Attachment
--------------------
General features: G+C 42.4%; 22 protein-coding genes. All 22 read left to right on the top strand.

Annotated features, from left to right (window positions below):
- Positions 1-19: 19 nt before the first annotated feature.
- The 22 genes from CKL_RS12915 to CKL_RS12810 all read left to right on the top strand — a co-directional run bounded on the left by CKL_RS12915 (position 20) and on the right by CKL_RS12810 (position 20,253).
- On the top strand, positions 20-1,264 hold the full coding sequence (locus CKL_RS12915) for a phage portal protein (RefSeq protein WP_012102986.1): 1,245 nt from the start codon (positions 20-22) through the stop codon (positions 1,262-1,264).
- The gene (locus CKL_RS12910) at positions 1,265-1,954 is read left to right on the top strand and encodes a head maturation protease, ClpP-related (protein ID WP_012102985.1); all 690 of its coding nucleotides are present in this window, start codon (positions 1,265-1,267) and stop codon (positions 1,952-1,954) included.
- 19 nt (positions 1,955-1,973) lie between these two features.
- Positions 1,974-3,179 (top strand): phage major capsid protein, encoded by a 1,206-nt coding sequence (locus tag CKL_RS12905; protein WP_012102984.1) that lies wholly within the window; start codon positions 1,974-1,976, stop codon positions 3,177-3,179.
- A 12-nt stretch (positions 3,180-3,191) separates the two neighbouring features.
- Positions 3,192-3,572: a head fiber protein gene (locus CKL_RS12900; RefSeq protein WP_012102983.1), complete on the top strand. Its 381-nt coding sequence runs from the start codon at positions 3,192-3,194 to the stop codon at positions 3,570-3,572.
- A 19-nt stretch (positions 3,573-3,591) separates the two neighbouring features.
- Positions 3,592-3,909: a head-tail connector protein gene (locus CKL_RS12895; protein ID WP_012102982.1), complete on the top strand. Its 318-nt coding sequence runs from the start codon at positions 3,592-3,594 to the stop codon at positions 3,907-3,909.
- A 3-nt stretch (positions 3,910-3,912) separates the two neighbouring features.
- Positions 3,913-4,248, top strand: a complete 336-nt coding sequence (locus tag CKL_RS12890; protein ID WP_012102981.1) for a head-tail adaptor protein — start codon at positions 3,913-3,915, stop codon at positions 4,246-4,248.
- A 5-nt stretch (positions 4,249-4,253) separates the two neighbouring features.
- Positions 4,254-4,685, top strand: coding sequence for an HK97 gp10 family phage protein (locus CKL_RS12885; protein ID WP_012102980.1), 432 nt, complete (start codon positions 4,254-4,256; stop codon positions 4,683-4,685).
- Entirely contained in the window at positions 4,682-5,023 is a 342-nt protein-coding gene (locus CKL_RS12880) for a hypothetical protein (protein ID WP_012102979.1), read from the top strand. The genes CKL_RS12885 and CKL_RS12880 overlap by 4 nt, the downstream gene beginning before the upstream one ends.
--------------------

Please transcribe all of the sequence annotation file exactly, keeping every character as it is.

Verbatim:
General features: G+C 42.4%; 22 protein-coding genes. All 22 read left to right on the top strand.

Annotated features, from left to right (window positions below):
- Positions 1-19: 19 nt before the first annotated feature.
- The 22 genes from CKL_RS12915 to CKL_RS12810 all read left to right on the top strand — a co-directional run bounded on the left by CKL_RS12915 (position 20) and on the right by CKL_RS12810 (position 20,253).
- On the top strand, positions 20-1,264 hold the full coding sequence (locus CKL_RS12915) for a phage portal protein (RefSeq protein WP_012102986.1): 1,245 nt from the start codon (positions 20-22) through the stop codon (positions 1,262-1,264).
- The gene (locus CKL_RS12910) at positions 1,265-1,954 is read left to right on the top strand and encodes a head maturation protease, ClpP-related (protein ID WP_012102985.1); all 690 of its coding nucleotides are present in this window, start codon (positions 1,265-1,267) and stop codon (positions 1,952-1,954) included.
- 19 nt (positions 1,955-1,973) lie between these two features.
- Positions 1,974-3,179 (top strand): phage major capsid protein, encoded by a 1,206-nt coding sequence (locus tag CKL_RS12905; protein WP_012102984.1) that lies wholly within the window; start codon positions 1,974-1,976, stop codon positions 3,177-3,179.
- A 12-nt stretch (positions 3,180-3,191) separates the two neighbouring features.
- Positions 3,192-3,572: a head fiber protein gene (locus CKL_RS12900; RefSeq protein WP_012102983.1), complete on the top strand. Its 381-nt coding sequence runs from the start codon at positions 3,192-3,194 to the stop codon at positions 3,570-3,572.
- A 19-nt stretch (positions 3,573-3,591) separates the two neighbouring features.
- Positions 3,592-3,909: a head-tail connector protein gene (locus CKL_RS12895; protein ID WP_012102982.1), complete on the top strand. Its 318-nt coding sequence runs from the start codon at positions 3,592-3,594 to the stop codon at positions 3,907-3,909.
- A 3-nt stretch (positions 3,910-3,912) separates the two neighbouring features.
- Positions 3,913-4,248, top strand: a complete 336-nt coding sequence (locus tag CKL_RS12890; protein ID WP_012102981.1) for a head-tail adaptor protein — start codon at positions 3,913-3,915, stop codon at positions 4,246-4,248.
- A 5-nt stretch (positions 4,249-4,253) separates the two neighbouring features.
- Positions 4,254-4,685, top strand: coding sequence for an HK97 gp10 family phage protein (locus CKL_RS12885; protein ID WP_012102980.1), 432 nt, complete (start codon positions 4,254-4,256; stop codon positions 4,683-4,685).
- Entirely contained in the window at positions 4,682-5,023 is a 342-nt protein-coding gene (locus CKL_RS12880) for a hypothetical protein (protein ID WP_012102979.1), read from the top strand. The genes CKL_RS12885 and CKL_RS12880 overlap by 4 nt, the downstream gene beginning before the upstream one ends.